Wells Fargo (WFC -2.58%) is looking to bulk up and expand its investment banking operations in order to better compete against its peers, Bloomberg reported.
That means underwriting more equity and debt offerings, and advising companies on mergers and acquisitions. While Wells Fargo has all of these capabilities, the bank has never been seen as much of a player in the space.
Wells Fargo, according to Bloomberg, ranks ninth in terms of U.S. investment banking market share and is well behind JPMorgan Chase (JPM -0.96%), Bank of America (BAC -1.46%), and Citigroup (C -1.89%)-- three of the "big four" banks in the U.S.
For the nine months ended Sept. 30, investment banking fees made up about 5.8% of Wells Fargo's total non-interest income.
"One area where we note that we are under-penetrated relative to some of our competitors is on the financing front," Jon Weiss, who leads Wells Fargo's corporate and investment bank division, told Bloomberg in an interview. "So whether that's repo financing or equities financing, prime-services-type financing, those are areas that there's no question we have significant upside in."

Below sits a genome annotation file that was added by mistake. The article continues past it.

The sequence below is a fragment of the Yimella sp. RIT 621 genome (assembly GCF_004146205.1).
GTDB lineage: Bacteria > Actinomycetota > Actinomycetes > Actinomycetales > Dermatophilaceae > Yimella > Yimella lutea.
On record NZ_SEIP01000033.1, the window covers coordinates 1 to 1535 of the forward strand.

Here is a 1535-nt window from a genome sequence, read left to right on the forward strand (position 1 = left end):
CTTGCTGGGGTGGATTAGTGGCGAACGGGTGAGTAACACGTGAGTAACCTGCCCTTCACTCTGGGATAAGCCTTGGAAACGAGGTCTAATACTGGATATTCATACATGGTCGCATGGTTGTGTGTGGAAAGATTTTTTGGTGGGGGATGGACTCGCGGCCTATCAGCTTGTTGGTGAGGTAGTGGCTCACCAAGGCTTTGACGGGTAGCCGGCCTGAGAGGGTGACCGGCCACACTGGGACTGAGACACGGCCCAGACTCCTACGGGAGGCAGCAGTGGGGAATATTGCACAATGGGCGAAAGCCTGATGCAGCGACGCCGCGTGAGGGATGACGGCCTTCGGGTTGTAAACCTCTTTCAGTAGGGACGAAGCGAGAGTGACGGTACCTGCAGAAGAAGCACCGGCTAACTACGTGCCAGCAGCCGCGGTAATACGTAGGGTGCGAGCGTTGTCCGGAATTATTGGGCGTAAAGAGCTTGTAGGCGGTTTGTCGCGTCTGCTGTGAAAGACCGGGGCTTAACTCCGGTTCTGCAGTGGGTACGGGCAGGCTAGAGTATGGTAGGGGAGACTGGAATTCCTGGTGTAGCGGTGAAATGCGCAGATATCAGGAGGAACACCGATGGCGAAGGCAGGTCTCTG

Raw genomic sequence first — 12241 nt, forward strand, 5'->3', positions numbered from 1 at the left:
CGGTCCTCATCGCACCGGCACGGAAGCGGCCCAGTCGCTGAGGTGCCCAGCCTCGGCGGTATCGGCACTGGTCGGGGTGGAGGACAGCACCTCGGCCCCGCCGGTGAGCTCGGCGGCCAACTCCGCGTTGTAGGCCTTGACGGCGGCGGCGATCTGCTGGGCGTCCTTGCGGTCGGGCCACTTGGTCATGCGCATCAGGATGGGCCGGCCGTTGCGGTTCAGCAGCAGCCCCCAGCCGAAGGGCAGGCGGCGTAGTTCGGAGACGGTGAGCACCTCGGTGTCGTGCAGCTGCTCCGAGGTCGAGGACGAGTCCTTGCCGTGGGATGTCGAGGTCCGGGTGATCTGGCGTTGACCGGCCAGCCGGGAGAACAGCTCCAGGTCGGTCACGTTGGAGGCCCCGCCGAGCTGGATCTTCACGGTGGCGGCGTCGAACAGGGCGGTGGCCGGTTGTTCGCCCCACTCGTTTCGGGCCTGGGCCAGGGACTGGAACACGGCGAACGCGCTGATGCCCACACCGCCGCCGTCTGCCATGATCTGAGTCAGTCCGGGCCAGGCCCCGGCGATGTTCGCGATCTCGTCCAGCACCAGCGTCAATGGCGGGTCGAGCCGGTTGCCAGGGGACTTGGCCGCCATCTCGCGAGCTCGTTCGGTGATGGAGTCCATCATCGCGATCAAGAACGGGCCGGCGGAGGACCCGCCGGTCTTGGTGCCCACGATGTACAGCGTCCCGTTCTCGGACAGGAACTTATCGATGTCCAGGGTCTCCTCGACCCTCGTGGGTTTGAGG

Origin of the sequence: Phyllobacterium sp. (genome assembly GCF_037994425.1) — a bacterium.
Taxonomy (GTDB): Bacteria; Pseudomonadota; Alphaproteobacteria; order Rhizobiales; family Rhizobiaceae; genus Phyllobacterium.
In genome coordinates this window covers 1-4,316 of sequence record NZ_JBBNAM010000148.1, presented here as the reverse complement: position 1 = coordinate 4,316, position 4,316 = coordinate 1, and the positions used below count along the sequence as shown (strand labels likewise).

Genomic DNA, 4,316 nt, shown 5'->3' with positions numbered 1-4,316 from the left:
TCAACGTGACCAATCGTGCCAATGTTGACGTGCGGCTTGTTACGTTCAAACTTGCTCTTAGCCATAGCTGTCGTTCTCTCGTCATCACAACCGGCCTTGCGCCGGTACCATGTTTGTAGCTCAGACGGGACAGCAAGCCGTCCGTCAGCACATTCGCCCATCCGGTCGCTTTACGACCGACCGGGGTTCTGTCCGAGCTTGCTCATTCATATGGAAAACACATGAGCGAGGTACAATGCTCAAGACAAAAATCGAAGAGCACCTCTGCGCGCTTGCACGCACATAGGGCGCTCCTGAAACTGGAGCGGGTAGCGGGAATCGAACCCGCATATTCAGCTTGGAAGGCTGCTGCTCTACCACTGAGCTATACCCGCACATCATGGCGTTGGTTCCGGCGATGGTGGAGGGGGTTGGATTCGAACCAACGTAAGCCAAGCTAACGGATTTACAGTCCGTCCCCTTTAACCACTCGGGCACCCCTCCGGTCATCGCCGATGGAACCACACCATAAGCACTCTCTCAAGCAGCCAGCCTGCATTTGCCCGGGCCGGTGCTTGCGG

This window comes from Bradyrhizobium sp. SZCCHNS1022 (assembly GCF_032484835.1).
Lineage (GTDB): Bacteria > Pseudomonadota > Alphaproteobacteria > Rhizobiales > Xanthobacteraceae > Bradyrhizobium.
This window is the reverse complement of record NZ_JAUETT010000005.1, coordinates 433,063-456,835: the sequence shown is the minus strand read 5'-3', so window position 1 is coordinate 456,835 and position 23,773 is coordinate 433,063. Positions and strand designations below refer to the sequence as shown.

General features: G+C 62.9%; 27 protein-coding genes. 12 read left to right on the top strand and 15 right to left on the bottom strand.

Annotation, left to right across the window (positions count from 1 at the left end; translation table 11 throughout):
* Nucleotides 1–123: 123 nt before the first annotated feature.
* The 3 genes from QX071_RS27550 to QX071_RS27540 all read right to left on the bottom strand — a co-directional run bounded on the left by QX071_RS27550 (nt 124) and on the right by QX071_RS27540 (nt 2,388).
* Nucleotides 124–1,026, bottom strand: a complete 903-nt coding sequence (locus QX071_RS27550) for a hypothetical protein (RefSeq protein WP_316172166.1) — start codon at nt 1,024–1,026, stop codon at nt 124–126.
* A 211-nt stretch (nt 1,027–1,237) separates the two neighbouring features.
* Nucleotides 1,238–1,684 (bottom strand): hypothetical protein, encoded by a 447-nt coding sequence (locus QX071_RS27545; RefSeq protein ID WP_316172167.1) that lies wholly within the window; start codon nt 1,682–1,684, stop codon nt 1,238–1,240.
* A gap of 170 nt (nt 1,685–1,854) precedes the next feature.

The bank plans to ramp up these operations up by leveraging existing relationships it already has on the commercial side with middle-market companies.
While investors seem to be weary of banks that rely too heavily on investment banking, there is no doubt it has helped large banks like JPMorgan Chase and Bank of America bolster earnings during the pandemic, especially as traditional lending operations have struggled.
The move is also one that Wells Fargo can begin to execute on while operating under its $1.95 trillion asset cap because investment banking does not require the bank to expand its balance sheet.